Actuarial news and views from Cape Town and beyond

Lose-lose situation as premiums for medical malpractice cover become unaffordable?


Medical malpractice cover, a type of liability insurance, is something Shivani touched on in this week’s lecture and a nice link between medical schemes and next week’s topic of general insurance.

Professional indemnity covers the insured for any compensation owing to a third-party as a result of negligence in the provision of a service. In the case of medical malpractice, this cover may include any legal expenses incurred in defending allegations as well as cover for both medical equipment and medicines prescribed.

An article in the most recent issue of Personal Finance highlights the current rise of medical malpractice claims and cites increasing awareness of rights through the CPA; better litigation; tighter economic times where people are more inclined to “look for money” and global trends as possible reasons for the increase. It is not only the frequency of claims that is increasing but also the size of claims as a result of growing medical costs and inflation.

In 2013, South Africa saw the highest payout to date of R 25 million for medical malpractice and with all professionals at risk of making a mistake at some point in their career, it is easy to see why so many medical practitioners consider professional indemnity to be essential.

This article, “High insurance costs scaring off specialists”, speaks of the effect that rising insurance premiums is having on the specialities that upcoming doctors are choosing to pursue as well as existing doctors’ abilities to continue working in the private sector.

While doctors are struggling to afford these expensive premiums, it would seem that the insurance companies who are taking on these high risks cannot afford to charge any less – given the context of the increasing frequency and size of medical malpractice claims.

An article by Aon South Africa argues that at the end of the day consumers are going to be most hit by the severity of this situation. Currently, some doctors will admit to ordering more tests than necessary for their patients with the sole purpose of limiting their liability should anything go wrong. This results in additional costs to the patient and while increasing indemnity premiums push upcoming doctors out of the high-risk specialities, consultations in these fields are also becoming more and more expensive.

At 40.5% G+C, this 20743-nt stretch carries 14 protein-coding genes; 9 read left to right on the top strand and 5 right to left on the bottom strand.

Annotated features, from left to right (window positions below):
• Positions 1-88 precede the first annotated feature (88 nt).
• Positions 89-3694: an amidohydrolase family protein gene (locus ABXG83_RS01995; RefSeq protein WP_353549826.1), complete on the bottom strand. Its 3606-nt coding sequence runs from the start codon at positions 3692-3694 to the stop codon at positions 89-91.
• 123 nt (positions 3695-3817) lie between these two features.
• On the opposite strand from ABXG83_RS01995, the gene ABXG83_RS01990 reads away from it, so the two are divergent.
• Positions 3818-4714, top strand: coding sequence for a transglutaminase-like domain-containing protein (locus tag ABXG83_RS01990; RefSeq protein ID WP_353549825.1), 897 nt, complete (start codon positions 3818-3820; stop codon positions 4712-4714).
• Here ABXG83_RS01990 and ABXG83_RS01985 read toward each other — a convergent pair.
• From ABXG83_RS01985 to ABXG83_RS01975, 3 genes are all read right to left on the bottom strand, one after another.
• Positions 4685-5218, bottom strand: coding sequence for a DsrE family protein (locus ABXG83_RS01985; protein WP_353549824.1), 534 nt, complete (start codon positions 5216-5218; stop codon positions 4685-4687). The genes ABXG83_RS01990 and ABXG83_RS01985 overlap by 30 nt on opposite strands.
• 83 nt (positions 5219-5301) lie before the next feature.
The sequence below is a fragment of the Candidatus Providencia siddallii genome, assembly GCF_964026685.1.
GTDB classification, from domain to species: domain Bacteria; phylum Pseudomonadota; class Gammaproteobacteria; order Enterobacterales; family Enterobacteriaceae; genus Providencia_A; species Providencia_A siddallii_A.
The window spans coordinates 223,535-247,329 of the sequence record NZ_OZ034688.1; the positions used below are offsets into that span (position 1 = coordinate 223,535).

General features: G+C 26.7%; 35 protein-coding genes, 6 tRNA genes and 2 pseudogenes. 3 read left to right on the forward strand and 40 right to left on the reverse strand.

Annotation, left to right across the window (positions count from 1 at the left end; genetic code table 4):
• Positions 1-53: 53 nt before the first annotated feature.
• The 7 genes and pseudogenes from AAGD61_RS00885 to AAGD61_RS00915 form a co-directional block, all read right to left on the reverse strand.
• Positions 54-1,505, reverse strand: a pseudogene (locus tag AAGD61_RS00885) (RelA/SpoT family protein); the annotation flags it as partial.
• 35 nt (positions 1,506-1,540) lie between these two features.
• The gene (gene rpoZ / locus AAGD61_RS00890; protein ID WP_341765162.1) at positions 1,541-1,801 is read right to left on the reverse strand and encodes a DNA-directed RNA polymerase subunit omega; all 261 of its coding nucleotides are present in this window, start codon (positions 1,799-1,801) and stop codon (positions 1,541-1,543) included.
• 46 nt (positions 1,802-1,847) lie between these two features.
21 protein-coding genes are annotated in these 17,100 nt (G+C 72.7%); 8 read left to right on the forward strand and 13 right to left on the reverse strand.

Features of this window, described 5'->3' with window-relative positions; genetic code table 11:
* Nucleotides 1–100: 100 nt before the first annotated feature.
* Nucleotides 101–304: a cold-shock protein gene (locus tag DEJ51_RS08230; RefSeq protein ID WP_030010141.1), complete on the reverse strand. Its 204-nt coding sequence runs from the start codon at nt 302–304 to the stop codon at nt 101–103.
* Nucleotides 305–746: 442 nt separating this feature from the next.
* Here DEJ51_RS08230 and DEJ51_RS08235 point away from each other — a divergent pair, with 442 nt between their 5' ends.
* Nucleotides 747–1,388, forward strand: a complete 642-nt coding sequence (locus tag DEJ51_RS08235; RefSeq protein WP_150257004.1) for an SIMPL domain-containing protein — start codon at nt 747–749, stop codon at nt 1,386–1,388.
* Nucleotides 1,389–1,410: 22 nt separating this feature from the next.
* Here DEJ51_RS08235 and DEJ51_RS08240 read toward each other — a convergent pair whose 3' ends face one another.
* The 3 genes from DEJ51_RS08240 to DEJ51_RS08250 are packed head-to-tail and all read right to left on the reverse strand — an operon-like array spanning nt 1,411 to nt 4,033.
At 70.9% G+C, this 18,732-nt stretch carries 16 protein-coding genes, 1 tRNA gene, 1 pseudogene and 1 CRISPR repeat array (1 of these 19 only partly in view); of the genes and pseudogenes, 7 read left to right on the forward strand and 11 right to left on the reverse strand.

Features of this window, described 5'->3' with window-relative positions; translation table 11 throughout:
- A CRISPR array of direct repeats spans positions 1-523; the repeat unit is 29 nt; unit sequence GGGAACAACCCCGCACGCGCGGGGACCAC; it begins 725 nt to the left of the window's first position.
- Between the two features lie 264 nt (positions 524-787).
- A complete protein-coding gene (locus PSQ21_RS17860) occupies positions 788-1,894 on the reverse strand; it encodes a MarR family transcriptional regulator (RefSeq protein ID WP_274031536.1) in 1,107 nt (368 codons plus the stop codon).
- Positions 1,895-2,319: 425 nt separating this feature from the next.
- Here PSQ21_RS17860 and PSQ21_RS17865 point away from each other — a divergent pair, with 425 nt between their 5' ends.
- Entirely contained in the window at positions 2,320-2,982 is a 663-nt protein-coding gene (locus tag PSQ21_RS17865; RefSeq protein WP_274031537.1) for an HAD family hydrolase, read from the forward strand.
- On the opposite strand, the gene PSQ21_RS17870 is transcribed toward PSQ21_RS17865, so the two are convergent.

The article goes on to suggest the only way to make this form of liability insurance both sustainable for the providers and affordable for practitioners is in the introduction of legislation which limits the amount that an injured party can claim.

Can anyone see alternative solutions to this problem? Should insurers be trying harder to find other ways to pass on the high risk faced in covering medical malpractice or should other parties be taking the brunt of this situation?


3 thoughts on “Lose-lose situation as premiums for medical malpractice cover become unaffordable?

  1. This article is slightly outdated (October 2012) but confirms the above solution of reforming legislation:

    The article outlines specific reforms that could be introduced. Amongst others, they suggest introducing legislation to cap general damages (pain and suffering, emotional distress, scarring and disfigurement) and to cap compensation for loss of earnings.

    The article suggests that the basis of the Road Accident Fund (RAF) could be used when deciding how to apply a cap. It mentions that similar reforms have been introduced in some states in Australia and the USA.

    Perhaps the examples of the RAF, Australia and the USA could be used as a “benchmark” to introduce changes in the South African legislation?

  2. The article, “Professionals Take Cover”, which I read in the most recent issue of Personal Finance (unfortunately there is no online version) touched on a similar point to the link you just posted. It cited, amongst other reasons, that the rise in the number of lawsuits against professionals could be owing to lawyers having to look for “new sources of income” after finding themselves out of work when the RAF Act changed in 2008. Makes one wonder to which other fields displaced lawyers might have to seek work if medical malpractice law did see a change in legislation!

  3. Although medical malpractice rates have dropped considerably in the U.S., not every State has felt the love evenly. In 2010, for example, six states accounted for over half of all the money spent in medical malpractice law suits, and one fifth of all the money spent on medical malpractice was spent on suits in New York alone, a state with only about one-sixteenth of the U.S. population. It would be a reasonable assumption to say the cover costs will decrease as few doctors get sued every year.

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